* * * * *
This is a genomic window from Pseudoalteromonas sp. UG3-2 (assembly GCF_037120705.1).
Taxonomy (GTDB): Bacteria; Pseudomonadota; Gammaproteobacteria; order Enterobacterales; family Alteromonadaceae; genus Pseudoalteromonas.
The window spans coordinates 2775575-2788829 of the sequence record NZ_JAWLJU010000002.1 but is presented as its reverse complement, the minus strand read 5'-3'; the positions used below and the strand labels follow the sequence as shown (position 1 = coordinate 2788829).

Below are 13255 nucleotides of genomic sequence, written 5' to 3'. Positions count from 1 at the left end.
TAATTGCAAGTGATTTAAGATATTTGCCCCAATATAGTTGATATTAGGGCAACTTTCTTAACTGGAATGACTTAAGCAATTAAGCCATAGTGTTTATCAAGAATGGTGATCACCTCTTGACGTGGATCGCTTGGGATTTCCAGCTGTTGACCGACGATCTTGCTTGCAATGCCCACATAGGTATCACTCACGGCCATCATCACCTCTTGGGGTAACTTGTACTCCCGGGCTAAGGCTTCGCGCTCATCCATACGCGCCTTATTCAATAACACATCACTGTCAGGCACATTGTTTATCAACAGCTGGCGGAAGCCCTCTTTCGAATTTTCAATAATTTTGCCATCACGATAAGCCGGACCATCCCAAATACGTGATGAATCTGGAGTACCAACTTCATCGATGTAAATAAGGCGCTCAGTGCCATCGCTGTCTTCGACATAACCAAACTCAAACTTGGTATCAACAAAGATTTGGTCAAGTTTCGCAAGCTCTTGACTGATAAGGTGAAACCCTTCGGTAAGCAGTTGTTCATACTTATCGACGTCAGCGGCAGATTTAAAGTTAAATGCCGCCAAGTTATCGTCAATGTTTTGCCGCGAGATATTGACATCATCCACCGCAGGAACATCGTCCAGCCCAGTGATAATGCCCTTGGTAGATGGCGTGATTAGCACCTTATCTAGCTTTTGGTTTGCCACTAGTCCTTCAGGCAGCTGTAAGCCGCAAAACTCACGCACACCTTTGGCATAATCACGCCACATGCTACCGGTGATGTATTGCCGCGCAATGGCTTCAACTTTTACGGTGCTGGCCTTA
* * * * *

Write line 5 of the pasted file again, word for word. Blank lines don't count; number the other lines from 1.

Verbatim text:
TAATTGCAAGTGATTTAAGATATTTGCCCCAATATAGTTGATATTAGGGCAACTTTCTTAACTGGAATGACTTAAGCAATTAAGCCATAGTGTTTATCAAGAATGGTGATCACCTCTTGACGTGGATCGCTTGGGATTTCCAGCTGTTGACCGACGATCTTGCTTGCAATGCCCACATAGGTATCACTCACGGCCATCATCACCTCTTGGGGTAACTTGTACTCCCGGGCTAAGGCTTCGCGCTCATCCATACGCGCCTTATTCAATAACACATCACTGTCAGGCACATTGTTTATCAACAGCTGGCGGAAGCCCTCTTTCGAATTTTCAATAATTTTGCCATCACGATAAGCCGGACCATCCCAAATACGTGATGAATCTGGAGTACCAACTTCATCGATGTAAATAAGGCGCTCAGTGCCATCGCTGTCTTCGACATAACCAAACTCAAACTTGGTATCAACAAAGATTTGGTCAAGTTTCGCAAGCTCTTGACTGATAAGGTGAAACCCTTCGGTAAGCAGTTGTTCATACTTATCGACGTCAGCGGCAGATTTAAAGTTAAATGCCGCCAAGTTATCGTCAATGTTTTGCCGCGAGATATTGACATCATCCACCGCAGGAACATCGTCCAGCCCAGTGATAATGCCCTTGGTAGATGGCGTGATTAGCACCTTATCTAGCTTTTGGTTTGCCACTAGTCCTTCAGGCAGCTGTAAGCCGCAAAACTCACGCACACCTTTGGCATAATCACGCCACATGCTACCGGTGATGTATTGCCGCGCAATGGCTTCAACTTTTACGGTGCTGGCCTTA